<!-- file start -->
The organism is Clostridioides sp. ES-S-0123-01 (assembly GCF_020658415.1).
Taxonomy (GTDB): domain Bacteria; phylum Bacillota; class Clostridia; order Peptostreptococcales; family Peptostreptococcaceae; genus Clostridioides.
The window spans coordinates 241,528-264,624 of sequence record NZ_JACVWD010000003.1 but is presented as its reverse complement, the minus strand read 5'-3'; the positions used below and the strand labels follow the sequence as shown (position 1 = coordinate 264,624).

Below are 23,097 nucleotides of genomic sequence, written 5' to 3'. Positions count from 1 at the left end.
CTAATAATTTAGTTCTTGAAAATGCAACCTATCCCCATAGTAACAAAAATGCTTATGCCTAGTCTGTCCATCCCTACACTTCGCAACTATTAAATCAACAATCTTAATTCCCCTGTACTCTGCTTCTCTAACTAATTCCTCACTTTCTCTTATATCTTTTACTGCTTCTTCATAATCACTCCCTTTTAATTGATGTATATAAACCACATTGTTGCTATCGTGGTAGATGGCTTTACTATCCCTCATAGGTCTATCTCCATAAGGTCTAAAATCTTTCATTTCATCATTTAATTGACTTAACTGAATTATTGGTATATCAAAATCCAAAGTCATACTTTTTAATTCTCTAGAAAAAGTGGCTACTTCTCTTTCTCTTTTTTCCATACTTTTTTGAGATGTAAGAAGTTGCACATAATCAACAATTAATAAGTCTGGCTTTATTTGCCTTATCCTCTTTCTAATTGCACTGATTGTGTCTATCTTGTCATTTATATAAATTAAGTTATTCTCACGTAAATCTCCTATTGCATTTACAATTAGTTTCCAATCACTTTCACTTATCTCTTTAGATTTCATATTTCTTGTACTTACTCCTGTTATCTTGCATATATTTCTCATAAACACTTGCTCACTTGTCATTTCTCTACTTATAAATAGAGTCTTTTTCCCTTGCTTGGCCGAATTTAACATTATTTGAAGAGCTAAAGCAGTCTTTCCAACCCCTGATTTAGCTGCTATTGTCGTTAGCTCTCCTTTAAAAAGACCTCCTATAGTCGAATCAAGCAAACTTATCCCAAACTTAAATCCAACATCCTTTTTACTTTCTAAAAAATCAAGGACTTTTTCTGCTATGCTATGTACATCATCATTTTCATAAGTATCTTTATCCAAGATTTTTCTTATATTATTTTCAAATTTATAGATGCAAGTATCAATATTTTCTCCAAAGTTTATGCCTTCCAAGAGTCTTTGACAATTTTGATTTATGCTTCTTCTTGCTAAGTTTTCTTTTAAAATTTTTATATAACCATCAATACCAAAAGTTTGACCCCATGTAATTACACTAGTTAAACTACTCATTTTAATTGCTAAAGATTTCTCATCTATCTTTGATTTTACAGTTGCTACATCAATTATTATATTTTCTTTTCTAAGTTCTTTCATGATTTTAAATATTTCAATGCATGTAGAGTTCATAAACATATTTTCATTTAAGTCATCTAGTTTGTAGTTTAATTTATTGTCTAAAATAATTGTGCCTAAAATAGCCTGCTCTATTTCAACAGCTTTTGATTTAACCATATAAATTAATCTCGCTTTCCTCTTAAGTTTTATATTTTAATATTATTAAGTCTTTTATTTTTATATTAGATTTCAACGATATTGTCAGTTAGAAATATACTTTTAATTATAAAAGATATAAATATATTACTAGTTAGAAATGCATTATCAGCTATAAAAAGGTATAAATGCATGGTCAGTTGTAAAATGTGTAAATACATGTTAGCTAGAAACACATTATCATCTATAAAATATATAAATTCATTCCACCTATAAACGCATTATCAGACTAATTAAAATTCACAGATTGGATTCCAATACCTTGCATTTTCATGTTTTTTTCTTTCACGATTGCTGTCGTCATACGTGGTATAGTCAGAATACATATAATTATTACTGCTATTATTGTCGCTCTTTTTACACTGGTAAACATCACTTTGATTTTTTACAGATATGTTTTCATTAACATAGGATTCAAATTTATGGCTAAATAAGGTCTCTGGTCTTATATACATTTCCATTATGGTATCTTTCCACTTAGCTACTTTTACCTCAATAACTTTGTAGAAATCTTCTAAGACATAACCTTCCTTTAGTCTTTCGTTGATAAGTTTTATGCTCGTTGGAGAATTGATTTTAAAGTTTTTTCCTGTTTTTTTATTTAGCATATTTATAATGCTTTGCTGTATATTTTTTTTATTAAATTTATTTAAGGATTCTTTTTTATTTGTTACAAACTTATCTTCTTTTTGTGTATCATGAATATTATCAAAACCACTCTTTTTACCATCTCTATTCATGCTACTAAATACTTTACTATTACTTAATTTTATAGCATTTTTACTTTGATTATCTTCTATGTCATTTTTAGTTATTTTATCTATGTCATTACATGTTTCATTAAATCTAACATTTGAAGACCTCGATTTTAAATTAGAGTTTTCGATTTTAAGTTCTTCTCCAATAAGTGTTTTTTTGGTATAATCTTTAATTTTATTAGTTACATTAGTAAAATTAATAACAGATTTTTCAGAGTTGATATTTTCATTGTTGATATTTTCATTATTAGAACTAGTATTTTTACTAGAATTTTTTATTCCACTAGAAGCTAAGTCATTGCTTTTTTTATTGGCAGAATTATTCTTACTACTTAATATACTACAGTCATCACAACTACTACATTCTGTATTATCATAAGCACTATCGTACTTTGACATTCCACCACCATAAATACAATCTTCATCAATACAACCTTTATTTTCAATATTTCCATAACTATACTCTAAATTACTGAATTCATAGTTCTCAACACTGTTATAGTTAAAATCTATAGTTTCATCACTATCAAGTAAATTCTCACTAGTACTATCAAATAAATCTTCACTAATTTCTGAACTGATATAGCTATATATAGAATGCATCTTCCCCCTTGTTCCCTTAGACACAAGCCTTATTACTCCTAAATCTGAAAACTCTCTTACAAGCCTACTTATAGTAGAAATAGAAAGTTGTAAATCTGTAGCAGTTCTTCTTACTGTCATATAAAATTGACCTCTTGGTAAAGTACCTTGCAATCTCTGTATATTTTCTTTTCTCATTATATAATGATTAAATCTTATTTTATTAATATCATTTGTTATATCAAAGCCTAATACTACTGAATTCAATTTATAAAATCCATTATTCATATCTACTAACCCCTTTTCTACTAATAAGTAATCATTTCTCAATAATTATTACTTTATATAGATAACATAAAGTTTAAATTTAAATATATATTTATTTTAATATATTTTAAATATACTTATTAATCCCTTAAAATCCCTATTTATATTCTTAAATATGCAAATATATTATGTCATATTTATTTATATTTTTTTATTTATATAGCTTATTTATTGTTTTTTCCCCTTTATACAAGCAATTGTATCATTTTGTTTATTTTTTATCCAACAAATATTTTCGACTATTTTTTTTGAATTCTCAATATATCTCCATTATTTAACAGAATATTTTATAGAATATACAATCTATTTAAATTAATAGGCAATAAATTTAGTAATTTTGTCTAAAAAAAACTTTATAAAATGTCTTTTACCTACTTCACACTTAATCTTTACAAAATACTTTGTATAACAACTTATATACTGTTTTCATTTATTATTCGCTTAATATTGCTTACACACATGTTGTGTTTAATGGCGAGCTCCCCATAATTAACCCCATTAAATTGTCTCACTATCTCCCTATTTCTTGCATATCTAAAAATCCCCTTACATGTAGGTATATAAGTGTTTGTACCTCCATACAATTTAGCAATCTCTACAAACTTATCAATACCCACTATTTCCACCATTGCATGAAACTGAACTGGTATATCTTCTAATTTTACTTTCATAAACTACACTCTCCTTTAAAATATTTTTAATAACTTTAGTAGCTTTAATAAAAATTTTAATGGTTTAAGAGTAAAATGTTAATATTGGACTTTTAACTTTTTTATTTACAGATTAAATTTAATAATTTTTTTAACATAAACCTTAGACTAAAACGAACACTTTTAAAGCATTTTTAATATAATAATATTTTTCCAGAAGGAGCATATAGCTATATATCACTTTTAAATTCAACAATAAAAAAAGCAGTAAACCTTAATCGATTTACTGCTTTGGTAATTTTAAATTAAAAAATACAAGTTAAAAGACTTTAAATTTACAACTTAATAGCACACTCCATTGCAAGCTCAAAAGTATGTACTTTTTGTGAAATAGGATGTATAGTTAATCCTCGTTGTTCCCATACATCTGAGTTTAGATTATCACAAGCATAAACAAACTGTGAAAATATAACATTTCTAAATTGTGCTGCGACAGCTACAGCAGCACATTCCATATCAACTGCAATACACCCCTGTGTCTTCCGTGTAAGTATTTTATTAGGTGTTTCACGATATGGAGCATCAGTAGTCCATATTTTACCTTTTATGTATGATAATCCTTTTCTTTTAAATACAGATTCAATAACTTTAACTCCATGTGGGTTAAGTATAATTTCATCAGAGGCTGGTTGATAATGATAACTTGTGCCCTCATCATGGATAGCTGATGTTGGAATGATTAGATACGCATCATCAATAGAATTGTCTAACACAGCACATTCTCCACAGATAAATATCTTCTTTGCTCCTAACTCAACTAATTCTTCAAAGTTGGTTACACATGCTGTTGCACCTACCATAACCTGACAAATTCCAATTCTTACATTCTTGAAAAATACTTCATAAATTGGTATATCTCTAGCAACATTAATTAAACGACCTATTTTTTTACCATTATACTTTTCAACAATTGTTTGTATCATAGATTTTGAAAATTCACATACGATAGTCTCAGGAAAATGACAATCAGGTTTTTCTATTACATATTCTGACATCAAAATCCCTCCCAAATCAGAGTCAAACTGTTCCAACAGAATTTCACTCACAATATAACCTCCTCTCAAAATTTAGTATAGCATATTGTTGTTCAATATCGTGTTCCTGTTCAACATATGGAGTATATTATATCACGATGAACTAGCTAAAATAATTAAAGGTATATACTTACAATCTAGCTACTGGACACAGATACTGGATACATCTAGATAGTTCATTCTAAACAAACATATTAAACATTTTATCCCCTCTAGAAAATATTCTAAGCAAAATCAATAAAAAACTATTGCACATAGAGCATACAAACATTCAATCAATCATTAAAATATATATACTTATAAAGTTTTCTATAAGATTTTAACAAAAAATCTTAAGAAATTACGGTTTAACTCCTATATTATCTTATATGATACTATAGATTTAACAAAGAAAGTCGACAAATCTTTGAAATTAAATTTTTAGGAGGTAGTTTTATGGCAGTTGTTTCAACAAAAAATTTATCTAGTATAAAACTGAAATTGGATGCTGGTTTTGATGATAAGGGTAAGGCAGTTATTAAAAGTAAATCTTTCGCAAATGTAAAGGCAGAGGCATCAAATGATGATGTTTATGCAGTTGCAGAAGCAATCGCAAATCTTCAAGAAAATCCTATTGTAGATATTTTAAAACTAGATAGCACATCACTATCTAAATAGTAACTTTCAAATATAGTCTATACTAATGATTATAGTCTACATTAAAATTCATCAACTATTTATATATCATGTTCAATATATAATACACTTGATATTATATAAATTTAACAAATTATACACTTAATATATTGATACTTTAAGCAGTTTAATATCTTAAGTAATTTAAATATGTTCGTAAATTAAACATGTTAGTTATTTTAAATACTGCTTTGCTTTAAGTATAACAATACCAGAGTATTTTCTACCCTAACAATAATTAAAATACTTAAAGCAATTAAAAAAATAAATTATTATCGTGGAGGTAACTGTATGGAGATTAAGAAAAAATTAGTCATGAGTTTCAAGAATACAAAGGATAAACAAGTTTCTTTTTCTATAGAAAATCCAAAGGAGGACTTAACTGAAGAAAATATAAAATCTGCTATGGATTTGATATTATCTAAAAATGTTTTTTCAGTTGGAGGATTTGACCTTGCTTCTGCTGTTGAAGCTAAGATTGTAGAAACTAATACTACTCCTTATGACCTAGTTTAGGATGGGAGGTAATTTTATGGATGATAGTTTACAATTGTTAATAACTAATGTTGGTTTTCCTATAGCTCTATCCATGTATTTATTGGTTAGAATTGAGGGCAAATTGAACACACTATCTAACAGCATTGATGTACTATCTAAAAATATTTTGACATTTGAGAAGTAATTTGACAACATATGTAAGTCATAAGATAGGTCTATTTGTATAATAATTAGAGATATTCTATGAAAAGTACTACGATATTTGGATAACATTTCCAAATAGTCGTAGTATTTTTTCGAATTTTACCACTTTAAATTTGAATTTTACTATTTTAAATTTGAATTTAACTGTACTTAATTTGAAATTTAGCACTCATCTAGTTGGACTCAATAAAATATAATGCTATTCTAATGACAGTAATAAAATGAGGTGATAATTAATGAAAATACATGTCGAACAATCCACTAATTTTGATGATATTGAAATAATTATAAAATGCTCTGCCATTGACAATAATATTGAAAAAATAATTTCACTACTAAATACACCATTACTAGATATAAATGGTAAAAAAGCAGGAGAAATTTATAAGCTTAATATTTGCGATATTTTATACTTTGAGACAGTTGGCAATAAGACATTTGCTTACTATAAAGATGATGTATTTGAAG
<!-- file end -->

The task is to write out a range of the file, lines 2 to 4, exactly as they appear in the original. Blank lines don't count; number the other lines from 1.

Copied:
Taxonomy (GTDB): domain Bacteria; phylum Bacillota; class Clostridia; order Peptostreptococcales; family Peptostreptococcaceae; genus Clostridioides.
The window spans coordinates 241,528-264,624 of sequence record NZ_JACVWD010000003.1 but is presented as its reverse complement, the minus strand read 5'-3'; the positions used below and the strand labels follow the sequence as shown (position 1 = coordinate 264,624).

Below are 23,097 nucleotides of genomic sequence, written 5' to 3'. Positions count from 1 at the left end.